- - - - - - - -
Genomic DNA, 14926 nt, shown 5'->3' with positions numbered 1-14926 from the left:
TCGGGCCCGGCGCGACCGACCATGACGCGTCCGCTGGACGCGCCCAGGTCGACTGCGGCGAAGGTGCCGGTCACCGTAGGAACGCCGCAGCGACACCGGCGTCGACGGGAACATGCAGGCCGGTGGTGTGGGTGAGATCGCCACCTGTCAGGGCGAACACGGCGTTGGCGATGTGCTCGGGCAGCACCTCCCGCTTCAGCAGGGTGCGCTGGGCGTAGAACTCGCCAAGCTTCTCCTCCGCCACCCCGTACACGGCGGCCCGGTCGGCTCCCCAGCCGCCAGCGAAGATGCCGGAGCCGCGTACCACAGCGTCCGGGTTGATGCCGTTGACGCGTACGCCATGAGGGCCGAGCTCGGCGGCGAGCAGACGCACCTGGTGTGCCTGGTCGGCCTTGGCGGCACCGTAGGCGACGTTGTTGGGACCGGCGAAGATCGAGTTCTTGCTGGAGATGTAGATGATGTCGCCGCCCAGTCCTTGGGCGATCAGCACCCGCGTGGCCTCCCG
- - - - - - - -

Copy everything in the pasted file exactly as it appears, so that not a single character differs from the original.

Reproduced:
Genomic DNA, 14926 nt, shown 5'->3' with positions numbered 1-14926 from the left:
TCGGGCCCGGCGCGACCGACCATGACGCGTCCGCTGGACGCGCCCAGGTCGACTGCGGCGAAGGTGCCGGTCACCGTAGGAACGCCGCAGCGACACCGGCGTCGACGGGAACATGCAGGCCGGTGGTGTGGGTGAGATCGCCACCTGTCAGGGCGAACACGGCGTTGGCGATGTGCTCGGGCAGCACCTCCCGCTTCAGCAGGGTGCGCTGGGCGTAGAACTCGCCAAGCTTCTCCTCCGCCACCCCGTACACGGCGGCCCGGTCGGCTCCCCAGCCGCCAGCGAAGATGCCGGAGCCGCGTACCACAGCGTCCGGGTTGATGCCGTTGACGCGTACGCCATGAGGGCCGAGCTCGGCGGCGAGCAGACGCACCTGGTGTGCCTGGTCGGCCTTGGCGGCACCGTAGGCGACGTTGTTGGGACCGGCGAAGATCGAGTTCTTGCTGGAGATGTAGATGATGTCGCCGCCCAGTCCTTGGGCGATCAGCACCCGCGTGGCCTCCCG